Bikes Unlimited is planning its monthly sales. They have recently concluded a successful advertising campaign and expect that sales will increase 10 to 20 percent. They need to know what happens if they adjust manufacturing to meet the predicted increase in sales and their predictions of sales are in fact true. How will increased sales volumes impact profit? First, you have to identify how costs behave with changes in sales and production – behavior depends upon whether the costs are variable, fixed, or mixed. Once you have classified our costs, you can set up an income statement in a "contribution-margin" format, that will give management a major tool in their decision making.
The key to understanding and being able to classify a variable cost is to remember that you are thinking about how costs behave relative to production. Variable costs will fluctuate based on how much product is sold. The cost of purchasing chrome tubing for Bikes Unlimited is an obvious variable cost, some variable costs are not so obvious.
Fixed costs are incurred whether Bikes Unlimited sells zero units or a billion units. The payment of the annual lease on Bikes Unlimited's factory/warehouse is a good example of a fixed cost: Even if Bikes Unlimited chose to make no bikes, it would have to continue to pay its lease. There are two kinds of fixed costs: (1) some are "committed", those that must happen, such as the lease payment stated above, and others that are discretionary, such as advertising or research and development. Both of these activities could be suspended in the short term.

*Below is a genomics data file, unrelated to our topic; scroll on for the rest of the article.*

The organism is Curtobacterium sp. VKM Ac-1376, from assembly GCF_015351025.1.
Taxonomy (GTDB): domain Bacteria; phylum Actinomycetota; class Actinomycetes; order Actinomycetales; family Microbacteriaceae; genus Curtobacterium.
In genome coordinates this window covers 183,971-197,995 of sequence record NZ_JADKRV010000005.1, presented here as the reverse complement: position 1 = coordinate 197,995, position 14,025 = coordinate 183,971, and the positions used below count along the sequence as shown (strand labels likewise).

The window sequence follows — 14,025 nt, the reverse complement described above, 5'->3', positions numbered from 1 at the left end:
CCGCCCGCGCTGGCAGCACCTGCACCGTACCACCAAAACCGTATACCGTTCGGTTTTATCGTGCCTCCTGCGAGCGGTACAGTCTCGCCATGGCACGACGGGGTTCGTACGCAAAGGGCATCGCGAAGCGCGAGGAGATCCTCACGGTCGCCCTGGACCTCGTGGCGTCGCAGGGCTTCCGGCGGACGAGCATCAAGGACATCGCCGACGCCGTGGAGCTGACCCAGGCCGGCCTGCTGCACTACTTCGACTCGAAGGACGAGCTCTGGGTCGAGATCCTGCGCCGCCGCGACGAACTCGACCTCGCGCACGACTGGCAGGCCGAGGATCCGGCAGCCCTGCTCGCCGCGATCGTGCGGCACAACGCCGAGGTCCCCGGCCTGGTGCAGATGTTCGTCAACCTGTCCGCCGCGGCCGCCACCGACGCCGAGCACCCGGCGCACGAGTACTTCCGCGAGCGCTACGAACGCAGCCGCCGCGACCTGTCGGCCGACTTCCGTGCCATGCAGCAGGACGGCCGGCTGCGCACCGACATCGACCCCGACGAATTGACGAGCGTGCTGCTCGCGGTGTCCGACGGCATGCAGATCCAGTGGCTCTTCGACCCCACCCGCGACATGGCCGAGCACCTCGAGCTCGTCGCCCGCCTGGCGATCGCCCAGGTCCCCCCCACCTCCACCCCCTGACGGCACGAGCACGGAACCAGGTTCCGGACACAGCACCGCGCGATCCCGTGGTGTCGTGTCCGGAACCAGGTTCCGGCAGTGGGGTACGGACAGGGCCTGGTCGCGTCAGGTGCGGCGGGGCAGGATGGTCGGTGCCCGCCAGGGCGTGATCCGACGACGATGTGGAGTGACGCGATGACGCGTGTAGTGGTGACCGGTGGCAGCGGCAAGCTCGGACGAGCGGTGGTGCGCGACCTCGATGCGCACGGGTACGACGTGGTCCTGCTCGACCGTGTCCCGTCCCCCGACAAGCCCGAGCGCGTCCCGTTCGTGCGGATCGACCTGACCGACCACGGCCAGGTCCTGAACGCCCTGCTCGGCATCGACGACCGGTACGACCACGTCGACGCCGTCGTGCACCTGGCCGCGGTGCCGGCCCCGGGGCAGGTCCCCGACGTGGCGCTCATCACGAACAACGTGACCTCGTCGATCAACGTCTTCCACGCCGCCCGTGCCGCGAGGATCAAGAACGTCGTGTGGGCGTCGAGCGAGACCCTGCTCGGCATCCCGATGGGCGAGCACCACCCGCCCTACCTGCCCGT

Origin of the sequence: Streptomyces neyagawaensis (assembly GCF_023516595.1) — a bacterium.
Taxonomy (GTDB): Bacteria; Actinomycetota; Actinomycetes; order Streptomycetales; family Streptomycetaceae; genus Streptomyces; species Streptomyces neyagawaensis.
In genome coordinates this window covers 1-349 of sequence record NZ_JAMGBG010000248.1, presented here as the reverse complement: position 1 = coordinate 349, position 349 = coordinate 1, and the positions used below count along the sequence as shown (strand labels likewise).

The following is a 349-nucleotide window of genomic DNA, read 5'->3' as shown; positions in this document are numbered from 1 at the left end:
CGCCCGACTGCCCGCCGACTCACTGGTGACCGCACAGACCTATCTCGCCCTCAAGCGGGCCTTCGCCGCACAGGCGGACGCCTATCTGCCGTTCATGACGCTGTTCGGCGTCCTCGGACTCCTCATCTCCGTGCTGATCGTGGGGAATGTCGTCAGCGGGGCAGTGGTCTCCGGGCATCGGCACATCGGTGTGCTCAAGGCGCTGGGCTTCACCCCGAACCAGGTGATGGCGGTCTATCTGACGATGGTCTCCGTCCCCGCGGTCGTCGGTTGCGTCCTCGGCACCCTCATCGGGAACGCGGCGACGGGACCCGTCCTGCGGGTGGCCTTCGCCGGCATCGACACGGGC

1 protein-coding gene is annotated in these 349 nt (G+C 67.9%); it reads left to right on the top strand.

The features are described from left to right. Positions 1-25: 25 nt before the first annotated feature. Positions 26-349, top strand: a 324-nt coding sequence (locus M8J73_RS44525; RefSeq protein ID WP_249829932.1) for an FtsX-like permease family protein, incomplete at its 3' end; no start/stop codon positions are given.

Bikes Unlimited also has mixed costs which have both a fixed and a variable components. You can think of your cell phone bill as a mixed cost. You pay a flat fee (fixed cost) for a certain number of minutes. If you exceed the set amount of minutes, then you have to pay by the minute (variable cost). Bikes Unlimited pays its sales staff based on a base salary plus a commission based on units sold and, finally, a year-end bonus based on overall profitability, which demonstrates all three cost behavior patterns.
Short/Long Term and the Relevant Range
Both short- and long-term costs are important factors in managerial decision-making. This section covers these variables and discusses them in terms of what is called the "relevant range" (also covered in the final section in this unit). The relevant range is the portion of the total cost curve that is beyond increasing returns to scale and before decreasing returns to scale. Within the relevant range, a doubling of variable cost inputs should approximately result in a doubling of output.